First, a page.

That whole judging another’s soul thing – quite beyond my pay grade.

So, I turn back to purgatory.  Again, such a comfort and a hope.  Because it’s still heaven, it’s just the foyer.  And the “pain” purgatory comes from being SO close but not yet there, and now what’s waiting is revealed and even MORE desired.  Talk about tantalizing! But, even so, it’s enveloped in hope and mercy and justice.  So it’s wrapped up in gold.

Whew! Another long rambling scrambling traipse through my brain.  Sorry ’bout that.  But, this is what I’m thinking about today.  This is why I have this blog.  To show that I had brain function and synapses firing at one point in time…if only to prove it to myself…even if they randomly fire and spit out jumbles of ideas.  And to remember things I  might not want to forget (because, yes, it’s still all about me me me).

So, for all our departed, happy All Souls Day.  You’re not forgotten.

Photo by Evana, Pruskow, All Souls Day

From the Mass for the dead:

[for all our departed brothers and sisters]
Merciful Father,
hear our prayer and console us.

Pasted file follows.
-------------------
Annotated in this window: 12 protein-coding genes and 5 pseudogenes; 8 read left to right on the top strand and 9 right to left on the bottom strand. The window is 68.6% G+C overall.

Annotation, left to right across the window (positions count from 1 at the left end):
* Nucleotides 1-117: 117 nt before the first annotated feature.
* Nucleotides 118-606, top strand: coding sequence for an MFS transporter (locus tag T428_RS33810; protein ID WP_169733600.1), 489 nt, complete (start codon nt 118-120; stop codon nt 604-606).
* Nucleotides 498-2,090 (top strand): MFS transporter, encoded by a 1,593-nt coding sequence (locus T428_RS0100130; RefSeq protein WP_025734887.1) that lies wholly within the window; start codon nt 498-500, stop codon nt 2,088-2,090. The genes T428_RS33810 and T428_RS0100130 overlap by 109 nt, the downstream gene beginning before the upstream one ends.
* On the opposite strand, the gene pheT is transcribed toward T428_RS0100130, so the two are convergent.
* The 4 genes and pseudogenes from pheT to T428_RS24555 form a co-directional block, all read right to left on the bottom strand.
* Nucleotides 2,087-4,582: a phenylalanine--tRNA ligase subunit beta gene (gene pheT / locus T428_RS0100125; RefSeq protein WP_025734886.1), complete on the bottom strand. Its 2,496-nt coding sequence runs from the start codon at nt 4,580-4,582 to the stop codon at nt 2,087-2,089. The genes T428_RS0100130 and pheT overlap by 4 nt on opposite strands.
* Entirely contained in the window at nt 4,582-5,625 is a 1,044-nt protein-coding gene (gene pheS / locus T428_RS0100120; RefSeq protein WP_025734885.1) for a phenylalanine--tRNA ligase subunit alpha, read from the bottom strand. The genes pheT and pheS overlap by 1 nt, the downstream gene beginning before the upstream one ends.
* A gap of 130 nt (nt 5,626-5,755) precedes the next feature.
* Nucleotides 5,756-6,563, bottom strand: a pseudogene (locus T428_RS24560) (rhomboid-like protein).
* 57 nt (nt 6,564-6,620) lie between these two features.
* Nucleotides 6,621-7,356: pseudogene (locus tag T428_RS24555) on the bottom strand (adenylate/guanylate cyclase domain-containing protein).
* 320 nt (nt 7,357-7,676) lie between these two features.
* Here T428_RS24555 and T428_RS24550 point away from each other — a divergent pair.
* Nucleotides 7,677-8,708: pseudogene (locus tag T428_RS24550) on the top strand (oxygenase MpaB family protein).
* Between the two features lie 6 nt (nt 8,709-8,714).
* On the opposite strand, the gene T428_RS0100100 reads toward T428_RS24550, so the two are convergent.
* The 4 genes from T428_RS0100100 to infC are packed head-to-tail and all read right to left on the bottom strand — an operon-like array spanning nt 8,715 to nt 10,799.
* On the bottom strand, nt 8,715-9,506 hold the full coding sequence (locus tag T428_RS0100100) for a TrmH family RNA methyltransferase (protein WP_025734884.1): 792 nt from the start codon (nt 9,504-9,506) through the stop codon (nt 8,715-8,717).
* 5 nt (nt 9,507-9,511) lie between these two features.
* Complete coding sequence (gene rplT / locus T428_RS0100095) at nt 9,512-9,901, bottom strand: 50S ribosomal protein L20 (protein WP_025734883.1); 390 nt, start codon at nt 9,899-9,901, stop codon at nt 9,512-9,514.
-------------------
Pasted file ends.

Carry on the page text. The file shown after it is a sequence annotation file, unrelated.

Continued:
As we renew our faith in Your Son,
whom You raised from the dead,
strengthen our hope
that all our departed brothers and sisters
will share in His resurrection,
who lives and reigns
with You and the Holy Spirit,
one God, for ever and ever. Amen

ALL saints day!

Today is the Solemnity of All Saints!

All Saints Day, Wassily Kandinsky 1911

That means that today is a big, big feast day! I know, we call it a “solemnity” even though it’s one of the biggie high feast days.  You might think we’d call it the “big bash feast day” or the “fabulous feast” or something.  But, in her wisdom, the Church knows that we all love a good feast/party quite well enough and that we need to also recall the fullness of the reasons for any given feast that’s big enough to be called a solemnity.  She’s always teachin’…our Church.  But, even though the word “solemnity” makes you think we are all serious and gravely solemn, it’s not really all about that.  It’s more about the SCOPE of the feast.  It’s a way to label a feast as really big, deep, wide, broad…FULL.  So, how does all that carrying on apply to a feast of the saints?  I mean, the saints: ya da ya da…we talk about them ALL the time, right? Well, you know I do!